Meaning of Molecule

what is molecule:

A molecule is a group of atoms, same or different, which are kept together and cannot be separated without affecting or destroying substances properties.

There is an old concept that says that the molecule is the smallest part of a substance that retains its chemical properties and its composition. However, it is known today that the chemical properties of a substance are not determined by an isolated molecule, but by a minimum set of these.

Many known substances are made of molecules, such as sugar, water, and most of the gases, while other known substances are not molecular structure, such as salts, metals, crystalline networks, most of the glasses, and noble gases.

In chemistry, a set of at least two covalently bonded atoms forming a system stable and electrically neutral molecule is called.

Are examples of molecules: when two oxygen atoms combine to form a molecule of oxygen, and when a carbon atom (positive charge + 4) combines with two atoms of oxygen (negative charge – 2 each) to form a molecule of carbon dioxide.

There are various sciences that study the molecules. For example, almost all organic chemistry and inorganic chemistry much deal with the synthesis and reactivity of molecules and molecular compounds. Chemical Physics, and especially quantum chemistry also study the properties and reactivity of the molecules, and also quantitatively, where appropriate. Biochemistry is closely related to molecular biology, since both are studying living things at the molecular level. The study of the specific interactions between molecules, including the molecular recognition is the field of study of supramolecular chemistry. These forces explain the physical properties such as solubility or the boiling point of a molecular compound.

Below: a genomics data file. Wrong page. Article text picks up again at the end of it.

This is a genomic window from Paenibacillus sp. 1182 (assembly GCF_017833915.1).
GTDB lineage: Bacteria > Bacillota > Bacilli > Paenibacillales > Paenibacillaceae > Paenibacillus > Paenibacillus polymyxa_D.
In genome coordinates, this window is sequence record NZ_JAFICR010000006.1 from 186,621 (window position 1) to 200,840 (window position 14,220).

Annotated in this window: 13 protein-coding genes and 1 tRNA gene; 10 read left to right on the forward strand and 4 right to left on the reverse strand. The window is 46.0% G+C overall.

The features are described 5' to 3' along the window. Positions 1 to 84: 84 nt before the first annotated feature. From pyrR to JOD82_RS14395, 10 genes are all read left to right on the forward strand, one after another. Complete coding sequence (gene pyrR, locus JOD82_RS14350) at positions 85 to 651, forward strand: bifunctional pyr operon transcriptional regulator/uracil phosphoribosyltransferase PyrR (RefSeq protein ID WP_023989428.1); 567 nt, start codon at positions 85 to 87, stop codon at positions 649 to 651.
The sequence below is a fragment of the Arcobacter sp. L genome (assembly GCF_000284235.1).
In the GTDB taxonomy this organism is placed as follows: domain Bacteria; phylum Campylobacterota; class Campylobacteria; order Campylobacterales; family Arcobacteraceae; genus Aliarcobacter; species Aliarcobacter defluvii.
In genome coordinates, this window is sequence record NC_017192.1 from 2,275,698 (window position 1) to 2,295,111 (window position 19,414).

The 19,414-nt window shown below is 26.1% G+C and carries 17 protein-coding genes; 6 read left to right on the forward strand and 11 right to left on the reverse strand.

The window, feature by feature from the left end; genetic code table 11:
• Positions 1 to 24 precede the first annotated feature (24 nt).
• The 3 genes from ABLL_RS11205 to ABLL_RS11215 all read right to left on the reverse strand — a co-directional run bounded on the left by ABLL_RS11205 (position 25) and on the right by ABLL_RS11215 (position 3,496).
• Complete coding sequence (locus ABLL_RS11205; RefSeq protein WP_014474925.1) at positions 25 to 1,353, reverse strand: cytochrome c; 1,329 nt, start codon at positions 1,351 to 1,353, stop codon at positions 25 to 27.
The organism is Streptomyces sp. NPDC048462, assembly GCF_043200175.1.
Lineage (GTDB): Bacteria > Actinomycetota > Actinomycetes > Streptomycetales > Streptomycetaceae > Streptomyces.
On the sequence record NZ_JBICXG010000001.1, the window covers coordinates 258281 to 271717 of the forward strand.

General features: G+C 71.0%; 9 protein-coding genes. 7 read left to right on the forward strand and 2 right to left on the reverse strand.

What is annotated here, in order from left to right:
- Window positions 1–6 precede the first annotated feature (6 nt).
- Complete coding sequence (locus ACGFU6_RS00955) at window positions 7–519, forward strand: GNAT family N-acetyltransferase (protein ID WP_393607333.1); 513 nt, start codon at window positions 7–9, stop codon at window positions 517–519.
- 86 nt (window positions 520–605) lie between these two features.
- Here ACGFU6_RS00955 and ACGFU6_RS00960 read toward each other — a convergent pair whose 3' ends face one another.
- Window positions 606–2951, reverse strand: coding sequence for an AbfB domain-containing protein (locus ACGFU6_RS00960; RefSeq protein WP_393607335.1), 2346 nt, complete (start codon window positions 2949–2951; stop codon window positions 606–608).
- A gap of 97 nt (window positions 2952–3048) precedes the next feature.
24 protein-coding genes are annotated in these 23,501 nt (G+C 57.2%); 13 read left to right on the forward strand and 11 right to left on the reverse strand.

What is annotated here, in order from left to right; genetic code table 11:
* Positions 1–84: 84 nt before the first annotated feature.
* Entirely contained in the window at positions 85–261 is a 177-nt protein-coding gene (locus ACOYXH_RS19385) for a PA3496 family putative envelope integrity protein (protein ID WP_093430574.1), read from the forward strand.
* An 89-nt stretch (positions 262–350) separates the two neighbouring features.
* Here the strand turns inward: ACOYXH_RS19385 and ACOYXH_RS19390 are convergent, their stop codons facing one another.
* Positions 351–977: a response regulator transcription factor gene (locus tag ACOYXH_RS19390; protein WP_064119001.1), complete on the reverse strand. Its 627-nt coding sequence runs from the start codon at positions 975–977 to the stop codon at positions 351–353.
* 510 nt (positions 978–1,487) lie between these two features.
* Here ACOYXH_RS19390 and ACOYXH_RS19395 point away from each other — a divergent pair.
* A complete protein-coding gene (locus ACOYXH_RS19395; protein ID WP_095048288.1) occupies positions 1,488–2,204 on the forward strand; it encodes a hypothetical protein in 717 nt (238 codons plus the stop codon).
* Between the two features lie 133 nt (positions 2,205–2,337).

Molecules that are constituted by the repetition of a comparatively simple unit or a limited set of these units, and reach relatively high molecular weights are macromolecules or polymers.

Molecular structure can be described in different ways. One of them is the molecular formula, which is useful for simple molecules such as H2O for water or for ammonia NH3. This formula contains the symbols of the elements present in the molecule, as well as their proportion (number of atoms) indicated by the subscripts. For more complex molecules, which are commonly found in organic chemistry, the chemical formula is not enough, and is worth using a structural formula or a skeletal formula, are that graphically indicate the spatial arrangement of functional groups.

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